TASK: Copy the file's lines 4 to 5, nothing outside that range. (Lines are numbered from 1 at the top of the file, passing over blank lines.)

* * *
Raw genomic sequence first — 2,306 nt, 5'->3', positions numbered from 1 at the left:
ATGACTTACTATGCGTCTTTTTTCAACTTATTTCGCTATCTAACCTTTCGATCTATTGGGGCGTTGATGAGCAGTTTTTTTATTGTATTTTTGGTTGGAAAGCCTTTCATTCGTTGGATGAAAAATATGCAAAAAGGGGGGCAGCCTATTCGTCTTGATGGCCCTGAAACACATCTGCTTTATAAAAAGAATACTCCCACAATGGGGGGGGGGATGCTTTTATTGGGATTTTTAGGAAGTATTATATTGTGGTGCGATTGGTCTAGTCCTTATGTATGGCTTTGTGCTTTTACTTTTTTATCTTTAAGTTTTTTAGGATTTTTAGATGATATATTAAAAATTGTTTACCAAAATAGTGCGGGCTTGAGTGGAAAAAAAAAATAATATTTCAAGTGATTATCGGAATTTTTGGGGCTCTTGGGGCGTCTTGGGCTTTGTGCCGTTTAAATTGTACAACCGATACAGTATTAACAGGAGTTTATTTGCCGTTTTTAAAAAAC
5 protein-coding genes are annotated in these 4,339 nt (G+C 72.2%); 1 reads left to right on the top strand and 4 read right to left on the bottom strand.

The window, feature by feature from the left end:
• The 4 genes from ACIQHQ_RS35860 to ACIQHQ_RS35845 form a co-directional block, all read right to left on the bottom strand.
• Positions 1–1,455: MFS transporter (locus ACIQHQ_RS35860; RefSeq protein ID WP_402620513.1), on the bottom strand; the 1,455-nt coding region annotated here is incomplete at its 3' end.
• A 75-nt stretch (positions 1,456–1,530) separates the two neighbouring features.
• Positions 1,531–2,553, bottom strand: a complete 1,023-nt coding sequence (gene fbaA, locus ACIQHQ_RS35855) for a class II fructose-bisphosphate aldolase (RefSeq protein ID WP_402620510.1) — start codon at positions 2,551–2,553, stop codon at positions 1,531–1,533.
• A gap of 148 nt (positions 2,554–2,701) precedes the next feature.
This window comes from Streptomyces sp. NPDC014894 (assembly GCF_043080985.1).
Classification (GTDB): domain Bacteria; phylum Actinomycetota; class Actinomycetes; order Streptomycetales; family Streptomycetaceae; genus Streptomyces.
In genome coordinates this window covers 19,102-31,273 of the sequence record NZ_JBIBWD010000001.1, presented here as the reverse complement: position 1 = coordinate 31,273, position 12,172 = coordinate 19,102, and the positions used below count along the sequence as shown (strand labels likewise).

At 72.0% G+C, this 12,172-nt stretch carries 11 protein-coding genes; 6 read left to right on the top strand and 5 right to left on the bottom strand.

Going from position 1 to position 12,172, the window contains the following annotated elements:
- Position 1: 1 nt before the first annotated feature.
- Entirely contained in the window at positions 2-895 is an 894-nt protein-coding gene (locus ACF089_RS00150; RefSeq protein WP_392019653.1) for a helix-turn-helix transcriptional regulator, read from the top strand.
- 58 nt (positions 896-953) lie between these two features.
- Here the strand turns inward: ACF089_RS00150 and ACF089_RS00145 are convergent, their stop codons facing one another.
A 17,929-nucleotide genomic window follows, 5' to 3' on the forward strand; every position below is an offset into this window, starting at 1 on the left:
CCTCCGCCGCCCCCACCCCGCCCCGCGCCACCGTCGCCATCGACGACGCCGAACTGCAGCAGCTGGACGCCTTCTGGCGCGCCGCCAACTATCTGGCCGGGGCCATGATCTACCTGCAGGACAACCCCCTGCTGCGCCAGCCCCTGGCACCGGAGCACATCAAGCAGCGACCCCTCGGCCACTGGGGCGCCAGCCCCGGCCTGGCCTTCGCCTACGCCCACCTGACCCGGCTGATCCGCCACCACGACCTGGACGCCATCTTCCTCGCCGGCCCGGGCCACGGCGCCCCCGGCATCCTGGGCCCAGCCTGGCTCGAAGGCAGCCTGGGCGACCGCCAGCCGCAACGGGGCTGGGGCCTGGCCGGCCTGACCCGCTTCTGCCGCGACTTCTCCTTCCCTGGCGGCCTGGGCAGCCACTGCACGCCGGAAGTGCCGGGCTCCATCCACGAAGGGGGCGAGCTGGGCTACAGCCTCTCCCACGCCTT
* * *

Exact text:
The window, feature by feature from the left end:
• The 4 genes from ACIQHQ_RS35860 to ACIQHQ_RS35845 form a co-directional block, all read right to left on the bottom strand.